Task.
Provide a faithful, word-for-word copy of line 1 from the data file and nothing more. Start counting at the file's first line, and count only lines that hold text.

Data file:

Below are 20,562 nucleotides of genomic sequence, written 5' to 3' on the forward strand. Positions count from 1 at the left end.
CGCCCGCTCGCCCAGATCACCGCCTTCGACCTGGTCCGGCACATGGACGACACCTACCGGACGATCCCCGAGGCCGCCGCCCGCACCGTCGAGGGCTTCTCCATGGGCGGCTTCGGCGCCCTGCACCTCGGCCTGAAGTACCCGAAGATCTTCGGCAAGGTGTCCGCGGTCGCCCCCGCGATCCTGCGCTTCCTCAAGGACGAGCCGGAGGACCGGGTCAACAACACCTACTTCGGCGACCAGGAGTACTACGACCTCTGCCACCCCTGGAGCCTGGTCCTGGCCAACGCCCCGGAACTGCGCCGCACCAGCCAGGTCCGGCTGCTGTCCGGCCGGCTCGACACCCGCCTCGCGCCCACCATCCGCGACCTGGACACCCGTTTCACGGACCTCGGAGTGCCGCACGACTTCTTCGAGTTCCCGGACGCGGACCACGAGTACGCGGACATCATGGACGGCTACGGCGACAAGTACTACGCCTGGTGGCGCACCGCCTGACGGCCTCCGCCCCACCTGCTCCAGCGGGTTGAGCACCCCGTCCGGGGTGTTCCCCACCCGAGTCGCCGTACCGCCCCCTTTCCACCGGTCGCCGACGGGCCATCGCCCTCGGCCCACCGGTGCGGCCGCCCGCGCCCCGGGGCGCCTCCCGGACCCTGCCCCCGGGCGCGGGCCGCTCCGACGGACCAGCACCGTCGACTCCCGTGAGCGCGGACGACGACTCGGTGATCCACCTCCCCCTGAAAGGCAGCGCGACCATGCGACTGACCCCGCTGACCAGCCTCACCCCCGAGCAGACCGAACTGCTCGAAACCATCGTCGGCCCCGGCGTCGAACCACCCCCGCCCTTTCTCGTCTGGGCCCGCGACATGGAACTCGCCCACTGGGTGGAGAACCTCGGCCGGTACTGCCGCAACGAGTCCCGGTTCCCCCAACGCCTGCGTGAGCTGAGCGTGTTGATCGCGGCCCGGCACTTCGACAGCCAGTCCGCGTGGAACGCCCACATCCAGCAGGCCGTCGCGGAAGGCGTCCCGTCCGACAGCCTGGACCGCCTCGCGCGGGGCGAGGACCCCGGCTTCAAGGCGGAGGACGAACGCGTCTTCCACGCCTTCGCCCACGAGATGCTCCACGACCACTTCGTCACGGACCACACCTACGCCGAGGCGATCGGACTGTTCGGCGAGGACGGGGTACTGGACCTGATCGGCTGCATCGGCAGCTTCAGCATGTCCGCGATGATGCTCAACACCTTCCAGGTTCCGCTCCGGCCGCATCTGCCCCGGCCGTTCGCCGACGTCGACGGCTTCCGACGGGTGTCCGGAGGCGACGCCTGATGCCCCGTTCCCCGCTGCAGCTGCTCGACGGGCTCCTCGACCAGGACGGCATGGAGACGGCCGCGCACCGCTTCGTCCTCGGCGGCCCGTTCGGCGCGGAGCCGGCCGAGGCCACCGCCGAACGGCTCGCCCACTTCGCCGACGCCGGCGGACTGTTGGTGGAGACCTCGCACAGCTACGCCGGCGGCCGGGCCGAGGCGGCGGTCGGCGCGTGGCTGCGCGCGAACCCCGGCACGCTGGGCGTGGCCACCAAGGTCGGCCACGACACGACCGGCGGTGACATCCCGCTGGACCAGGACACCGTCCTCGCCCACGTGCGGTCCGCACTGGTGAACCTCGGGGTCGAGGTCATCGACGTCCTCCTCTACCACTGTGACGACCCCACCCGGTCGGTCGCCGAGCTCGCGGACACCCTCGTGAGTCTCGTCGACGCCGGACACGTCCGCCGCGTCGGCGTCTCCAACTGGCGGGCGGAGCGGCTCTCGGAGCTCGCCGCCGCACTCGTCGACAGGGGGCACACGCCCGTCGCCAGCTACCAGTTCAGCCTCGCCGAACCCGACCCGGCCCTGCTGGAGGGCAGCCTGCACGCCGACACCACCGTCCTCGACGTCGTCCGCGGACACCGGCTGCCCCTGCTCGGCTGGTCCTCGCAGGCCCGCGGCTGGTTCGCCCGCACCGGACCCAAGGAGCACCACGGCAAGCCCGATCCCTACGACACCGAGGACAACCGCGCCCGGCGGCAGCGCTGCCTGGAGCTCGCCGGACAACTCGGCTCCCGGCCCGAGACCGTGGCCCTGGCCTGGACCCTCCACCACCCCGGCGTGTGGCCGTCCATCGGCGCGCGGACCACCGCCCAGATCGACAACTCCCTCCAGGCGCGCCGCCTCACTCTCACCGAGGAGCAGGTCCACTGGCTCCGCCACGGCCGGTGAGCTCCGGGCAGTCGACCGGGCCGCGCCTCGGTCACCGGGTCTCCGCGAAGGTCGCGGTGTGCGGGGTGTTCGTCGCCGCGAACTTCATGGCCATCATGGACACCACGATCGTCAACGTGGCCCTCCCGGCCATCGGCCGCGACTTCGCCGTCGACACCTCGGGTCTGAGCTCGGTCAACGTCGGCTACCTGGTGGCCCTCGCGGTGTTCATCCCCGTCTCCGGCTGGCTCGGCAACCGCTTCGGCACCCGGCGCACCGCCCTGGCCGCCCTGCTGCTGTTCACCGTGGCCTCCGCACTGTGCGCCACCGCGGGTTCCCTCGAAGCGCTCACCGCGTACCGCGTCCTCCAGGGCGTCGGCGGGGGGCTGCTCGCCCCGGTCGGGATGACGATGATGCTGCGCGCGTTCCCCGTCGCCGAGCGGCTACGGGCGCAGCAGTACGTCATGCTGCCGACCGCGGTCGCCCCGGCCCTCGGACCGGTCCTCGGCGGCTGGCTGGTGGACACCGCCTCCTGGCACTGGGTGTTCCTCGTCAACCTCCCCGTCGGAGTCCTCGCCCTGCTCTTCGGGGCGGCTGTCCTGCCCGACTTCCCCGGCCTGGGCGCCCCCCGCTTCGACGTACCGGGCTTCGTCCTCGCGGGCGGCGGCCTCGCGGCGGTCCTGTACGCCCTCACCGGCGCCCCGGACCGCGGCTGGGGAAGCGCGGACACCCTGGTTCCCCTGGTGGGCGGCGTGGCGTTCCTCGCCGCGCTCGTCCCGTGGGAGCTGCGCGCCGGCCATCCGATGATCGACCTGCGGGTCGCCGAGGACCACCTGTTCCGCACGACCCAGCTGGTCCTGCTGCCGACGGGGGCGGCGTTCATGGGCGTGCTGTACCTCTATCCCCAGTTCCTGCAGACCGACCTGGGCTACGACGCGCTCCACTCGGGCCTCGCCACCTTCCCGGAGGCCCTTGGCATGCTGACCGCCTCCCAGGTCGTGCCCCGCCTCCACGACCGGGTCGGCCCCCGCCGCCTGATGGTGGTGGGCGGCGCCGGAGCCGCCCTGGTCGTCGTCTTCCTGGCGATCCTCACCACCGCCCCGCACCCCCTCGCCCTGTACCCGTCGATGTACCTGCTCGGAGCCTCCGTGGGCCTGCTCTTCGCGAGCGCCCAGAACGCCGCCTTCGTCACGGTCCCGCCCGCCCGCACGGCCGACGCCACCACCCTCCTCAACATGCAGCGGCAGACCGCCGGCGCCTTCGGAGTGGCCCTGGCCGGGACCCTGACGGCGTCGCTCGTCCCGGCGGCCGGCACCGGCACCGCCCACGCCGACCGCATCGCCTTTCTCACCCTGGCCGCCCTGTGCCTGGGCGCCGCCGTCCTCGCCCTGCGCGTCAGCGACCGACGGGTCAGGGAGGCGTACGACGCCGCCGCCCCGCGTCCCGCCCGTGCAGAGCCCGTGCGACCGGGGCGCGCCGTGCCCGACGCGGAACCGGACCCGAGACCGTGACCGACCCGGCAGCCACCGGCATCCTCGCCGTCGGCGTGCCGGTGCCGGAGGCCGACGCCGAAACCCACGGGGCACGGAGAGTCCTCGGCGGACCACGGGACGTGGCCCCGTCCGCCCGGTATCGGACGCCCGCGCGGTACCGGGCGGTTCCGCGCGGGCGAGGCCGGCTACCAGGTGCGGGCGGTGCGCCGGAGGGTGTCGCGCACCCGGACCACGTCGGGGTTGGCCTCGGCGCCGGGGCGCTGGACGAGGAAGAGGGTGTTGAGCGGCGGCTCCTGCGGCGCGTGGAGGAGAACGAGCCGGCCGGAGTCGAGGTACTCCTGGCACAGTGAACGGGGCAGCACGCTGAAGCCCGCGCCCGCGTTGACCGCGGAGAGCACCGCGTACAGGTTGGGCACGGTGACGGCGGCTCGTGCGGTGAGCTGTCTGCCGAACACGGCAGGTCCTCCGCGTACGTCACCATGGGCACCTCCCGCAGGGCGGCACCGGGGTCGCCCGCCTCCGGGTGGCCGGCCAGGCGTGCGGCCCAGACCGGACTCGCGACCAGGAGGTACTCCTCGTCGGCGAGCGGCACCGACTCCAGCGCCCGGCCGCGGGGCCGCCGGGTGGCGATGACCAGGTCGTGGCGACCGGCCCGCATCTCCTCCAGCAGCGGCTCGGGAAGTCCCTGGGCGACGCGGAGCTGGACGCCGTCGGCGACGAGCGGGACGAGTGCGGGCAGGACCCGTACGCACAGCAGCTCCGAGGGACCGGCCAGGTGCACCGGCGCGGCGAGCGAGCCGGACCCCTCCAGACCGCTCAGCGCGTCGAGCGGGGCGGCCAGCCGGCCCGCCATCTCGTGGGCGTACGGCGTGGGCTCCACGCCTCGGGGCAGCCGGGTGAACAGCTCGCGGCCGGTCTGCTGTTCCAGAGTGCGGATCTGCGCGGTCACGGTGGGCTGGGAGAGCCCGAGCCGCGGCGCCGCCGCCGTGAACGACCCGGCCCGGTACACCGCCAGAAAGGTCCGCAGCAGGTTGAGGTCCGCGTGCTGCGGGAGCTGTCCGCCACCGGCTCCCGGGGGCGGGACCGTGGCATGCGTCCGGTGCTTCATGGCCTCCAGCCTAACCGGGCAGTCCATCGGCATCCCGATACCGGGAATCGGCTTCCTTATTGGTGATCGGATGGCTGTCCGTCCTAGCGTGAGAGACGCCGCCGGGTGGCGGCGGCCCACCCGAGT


Below are 20,562 nucleotides of genomic sequence, written 5' to 3' on the forward strand. Positions count from 1 at the left end.